When the consolidation stress is higher than the in-situ pre- consolidation stress the soil sample is at the virgin consoli- dation line (VCL), where it is normally consolidated. Pres- ence of foreign materials e.g silt, organic matter may lead to

Test Sample
w (%)
(kPa) eqn
residual stress dissipation. Some minimal disturbance may also be caused to the sample during trimming. Thus the measured residual stress may not be the actual, correct or the ‘true’ residual stress immediately after sampling. Due to this, the results from equation 2 are considered more
Sample 1 3.23 36.3 37.05 36.40 46.26

Sample 2 3.43 35.74 15.00 37.61 47.92

Sample 3 9.23 33.07 5.00 68.60 96.55

Sample 4 3.12 40.01 35.00 35.94 45.34

Table 3:

Comparing the void ratio changes when tradi- tional saturation is used and when residual stress is used as back pressure

Test e0 e e2/e e1 e1/e0

Sample1 0.98 0.03 0.03 0.24 0.24
Sample 2 0.96 0.05 0.05 0.11 0.11

Sample 3 0.89 0.08 0.09 0.12 0.13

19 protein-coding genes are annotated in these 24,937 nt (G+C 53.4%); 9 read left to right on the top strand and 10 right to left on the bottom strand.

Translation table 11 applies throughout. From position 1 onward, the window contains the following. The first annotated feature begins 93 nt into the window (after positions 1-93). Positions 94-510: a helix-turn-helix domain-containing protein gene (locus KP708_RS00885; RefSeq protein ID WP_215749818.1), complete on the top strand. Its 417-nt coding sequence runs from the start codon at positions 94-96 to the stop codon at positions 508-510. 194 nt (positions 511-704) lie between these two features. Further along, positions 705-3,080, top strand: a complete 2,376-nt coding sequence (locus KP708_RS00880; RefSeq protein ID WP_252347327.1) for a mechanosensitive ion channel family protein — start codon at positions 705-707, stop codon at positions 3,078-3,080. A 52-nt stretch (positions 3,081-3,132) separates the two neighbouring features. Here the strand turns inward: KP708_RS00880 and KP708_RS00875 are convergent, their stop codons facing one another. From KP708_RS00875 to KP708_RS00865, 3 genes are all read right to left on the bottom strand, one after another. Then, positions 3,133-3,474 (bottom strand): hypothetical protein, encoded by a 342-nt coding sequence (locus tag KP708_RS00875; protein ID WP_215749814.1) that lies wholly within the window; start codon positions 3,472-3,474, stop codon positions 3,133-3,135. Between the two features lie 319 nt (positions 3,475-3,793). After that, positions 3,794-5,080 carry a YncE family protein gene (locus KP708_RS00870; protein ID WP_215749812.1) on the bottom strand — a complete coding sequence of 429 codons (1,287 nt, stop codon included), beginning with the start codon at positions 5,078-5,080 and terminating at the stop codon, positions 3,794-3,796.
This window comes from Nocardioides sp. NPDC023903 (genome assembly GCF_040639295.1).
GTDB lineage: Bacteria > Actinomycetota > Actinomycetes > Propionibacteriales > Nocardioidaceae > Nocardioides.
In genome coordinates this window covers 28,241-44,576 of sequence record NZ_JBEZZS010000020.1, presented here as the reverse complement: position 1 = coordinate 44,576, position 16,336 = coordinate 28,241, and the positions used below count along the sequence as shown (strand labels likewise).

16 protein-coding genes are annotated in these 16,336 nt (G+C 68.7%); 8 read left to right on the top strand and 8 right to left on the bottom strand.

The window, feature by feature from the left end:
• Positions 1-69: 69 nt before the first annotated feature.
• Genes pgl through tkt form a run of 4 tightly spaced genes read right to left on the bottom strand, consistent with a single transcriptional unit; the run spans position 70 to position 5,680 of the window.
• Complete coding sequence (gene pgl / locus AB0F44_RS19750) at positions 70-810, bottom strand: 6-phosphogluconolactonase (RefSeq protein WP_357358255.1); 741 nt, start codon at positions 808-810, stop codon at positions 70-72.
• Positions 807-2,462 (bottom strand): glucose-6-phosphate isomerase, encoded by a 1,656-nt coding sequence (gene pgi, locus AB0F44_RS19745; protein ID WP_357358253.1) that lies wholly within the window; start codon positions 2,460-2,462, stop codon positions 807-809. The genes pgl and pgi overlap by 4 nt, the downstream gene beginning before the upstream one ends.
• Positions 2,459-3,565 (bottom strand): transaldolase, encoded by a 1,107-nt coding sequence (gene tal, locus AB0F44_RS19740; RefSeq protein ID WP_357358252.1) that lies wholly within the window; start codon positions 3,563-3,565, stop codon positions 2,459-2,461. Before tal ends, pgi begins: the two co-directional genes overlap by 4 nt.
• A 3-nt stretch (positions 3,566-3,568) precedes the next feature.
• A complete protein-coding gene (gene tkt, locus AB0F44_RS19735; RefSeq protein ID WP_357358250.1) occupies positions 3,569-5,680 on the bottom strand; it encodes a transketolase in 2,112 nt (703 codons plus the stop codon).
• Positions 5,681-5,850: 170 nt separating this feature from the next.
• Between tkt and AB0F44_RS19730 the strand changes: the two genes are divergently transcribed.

Sample 4 1.11 0.04 0.04 0.16 0.14

Fig.3: Estimated p’r versus estimated from equation


Table 4:

Classification of sample quality based on the void ratio change during recompression

Sample quality Volume change
e/e 0

Very Good <0.04
Good to Fair 0.04~0.07

Fair to Poor 0.07~0.14

Fig. 3: Graphical quantification of change in void ratio during traditional saturation and

saturation using residual stress.

Very Poor >0.14

IJSER © 2014

International Journal of Scientific & Engineering Research Volume 5, Issue 5, May-2014

ISSN 2229-5518


during saturation in the triaxial test the sample quality is quite improved. Since the sample may often than not be disturbed even if slightly so that the measured residual stress is not the expected true residual stress, hence in the absence of a perfect sample the prediction from equation 2 would be more

Fig. 4: Isotropic Consolidated test with the sample

quality classified as ‘very good’.